The power ballad “Aching” is especially great, as are the raw, raucous “Cage the Animal,” psychedelic-tinged “Now,” fun Kiss-like closer “Drive Me Crazy” and opening energetic, anthemic title track, which would be radio ready if radio had the balls to play this music. I particularly like the edgy chunk of David Cardenas’ guitar and the sweeter side of Nick Hade’s vocals when harmonized with drummer Steve Cardenas. Check it out live when Rahway celebrate the release of “Undefeated” on June 10 at Crossroads in Garwood with Everything Falls, Common Wealth and host Don Jamieson from “The Metal Show.” They’ll also play July 15 with Puddle of Mudd at One Centre Square in Easton, Pa.; Aug. 19 at Lovecraft in New York City; Aug. 26 at Lucky 13 Saloon in Brooklyn; and Sept. 30 at Tattooing for Autism at the VFW in Port Monmouth.


Congrats to Asbury Park blues ‘n’ soul-rockers Billy Walton Band, whose sixth CD since 2007, Soul of a Man, drops June 10 at The Saint in Asbury Park with support from the mighty Colossal Street Jam and the awesome Strumberry Pie. Then it’s a solid summer for Walton with shows throughout the Jersey Shore and South Jersey sandwiching a two-week tour of the U.K. in early JulY.

Speaking of Colossal Street Jam, the Red Bank-based hard-rock band are offering a fun bus trip to their July 22 Philly debut at Whiskey Tango with StoneBaby, The Easy Outs, and The Peace Creeps. For only $20, you get a comfortable ride with free beer and snacks and a ticket to the show.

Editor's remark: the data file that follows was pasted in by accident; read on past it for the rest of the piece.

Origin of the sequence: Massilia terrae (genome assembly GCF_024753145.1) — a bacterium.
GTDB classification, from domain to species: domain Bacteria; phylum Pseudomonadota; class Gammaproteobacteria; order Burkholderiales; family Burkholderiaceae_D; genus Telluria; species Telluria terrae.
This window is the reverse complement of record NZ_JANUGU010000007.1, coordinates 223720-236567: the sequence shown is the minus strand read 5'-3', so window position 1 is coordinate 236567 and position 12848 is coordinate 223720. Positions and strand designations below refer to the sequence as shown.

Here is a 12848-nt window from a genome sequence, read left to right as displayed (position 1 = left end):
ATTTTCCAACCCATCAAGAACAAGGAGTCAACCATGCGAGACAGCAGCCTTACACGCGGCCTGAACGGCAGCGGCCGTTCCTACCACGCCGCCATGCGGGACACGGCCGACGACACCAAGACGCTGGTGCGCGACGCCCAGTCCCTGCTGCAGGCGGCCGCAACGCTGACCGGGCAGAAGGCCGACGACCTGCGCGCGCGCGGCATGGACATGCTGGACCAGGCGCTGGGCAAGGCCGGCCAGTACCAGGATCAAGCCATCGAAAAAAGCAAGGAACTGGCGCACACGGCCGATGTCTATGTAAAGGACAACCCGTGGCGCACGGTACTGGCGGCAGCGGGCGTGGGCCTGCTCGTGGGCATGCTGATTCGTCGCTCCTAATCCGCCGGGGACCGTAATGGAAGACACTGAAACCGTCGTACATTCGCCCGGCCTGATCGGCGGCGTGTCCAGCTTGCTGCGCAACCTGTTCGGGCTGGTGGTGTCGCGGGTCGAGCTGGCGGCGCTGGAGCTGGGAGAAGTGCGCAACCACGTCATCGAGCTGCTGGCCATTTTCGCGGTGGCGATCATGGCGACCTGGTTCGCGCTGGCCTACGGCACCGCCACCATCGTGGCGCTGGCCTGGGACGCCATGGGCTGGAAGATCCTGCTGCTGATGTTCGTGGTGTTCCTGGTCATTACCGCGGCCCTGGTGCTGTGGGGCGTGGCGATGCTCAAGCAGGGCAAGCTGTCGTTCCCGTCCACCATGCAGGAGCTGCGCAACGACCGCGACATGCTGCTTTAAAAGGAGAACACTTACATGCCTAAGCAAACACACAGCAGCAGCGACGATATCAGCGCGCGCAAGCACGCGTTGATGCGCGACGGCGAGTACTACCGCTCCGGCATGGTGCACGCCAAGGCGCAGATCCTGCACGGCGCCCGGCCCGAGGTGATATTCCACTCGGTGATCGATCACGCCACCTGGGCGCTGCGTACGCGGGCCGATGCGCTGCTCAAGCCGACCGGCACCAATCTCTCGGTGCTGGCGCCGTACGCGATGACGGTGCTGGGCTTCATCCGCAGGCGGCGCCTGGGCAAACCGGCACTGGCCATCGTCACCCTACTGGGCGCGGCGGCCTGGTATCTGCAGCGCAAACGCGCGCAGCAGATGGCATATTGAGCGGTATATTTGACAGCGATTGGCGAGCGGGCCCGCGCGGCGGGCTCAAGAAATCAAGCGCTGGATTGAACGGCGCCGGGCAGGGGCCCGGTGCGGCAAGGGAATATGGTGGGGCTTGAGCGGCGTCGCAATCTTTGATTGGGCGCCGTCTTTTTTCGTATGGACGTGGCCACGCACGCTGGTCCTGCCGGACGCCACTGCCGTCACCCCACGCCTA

State Champion Records, the new indie of Screaming Females bassist King, will hold a label launch party on July 9 at Monty Hall in Jersey City with three released acts, Spowder, Decoration and Snakeskin.

Forthcoming from State Champion will be Mike’s indie-pop band Sweaty, the Ohio punk band Vacation, and Exmaids, featuring former members of Hunchback, a New Brunswick basement band who had a big influence on Screaming Females.

The Hoboken Arts & Music Festival returns June 11 with performances by Mike Daly & the Planets, the Demolition String Band, Glenn Morrow’s Cry for Help, Overlake, RocknRoll HiFives, Burnt Sugar the Arkestra Chamber (in tribute to Prince) and much more, including wares of artists, crafters, photographers, and food vendors.

After a confusing and ridiculous situation with its landlord that forced it closed for a little while, The Meat Locker DIY venue in Montclair has reopened with a slew of shows this week and last. Coming up are LKFFCT, Smock and Shred Flintstone on June 8 and Glazer, Joy Cleaner, Ultra Deluxe and Hiroshi Jaguar on June 16. This is a valuable all-ages above-ground DIY venue that needs to stay open, so I’m glad to see that’s happening, and I hope it remains that way.

If you’re missing Gregg Allman and The Allman Brothers Band as much as I am, Asbury Park has got you covered. Two of Allman’s sons, Michael and Devon, will be rockin’ the City by the Sea within about a month of each other. Michael Allman & the Mile High Club will play with local favorites Secret Sound on June 8 at The Wonder Bar Yappy Hour, while The Devon Allman Band will be makin waves on July 6 as part of the free Jams on the Sand series of The Anchor’s Bend.

Bob Makin is the reporter at and a former managing editor and still a contributor to The Aquarian Weekly, which launched this column in 1988. Contact him at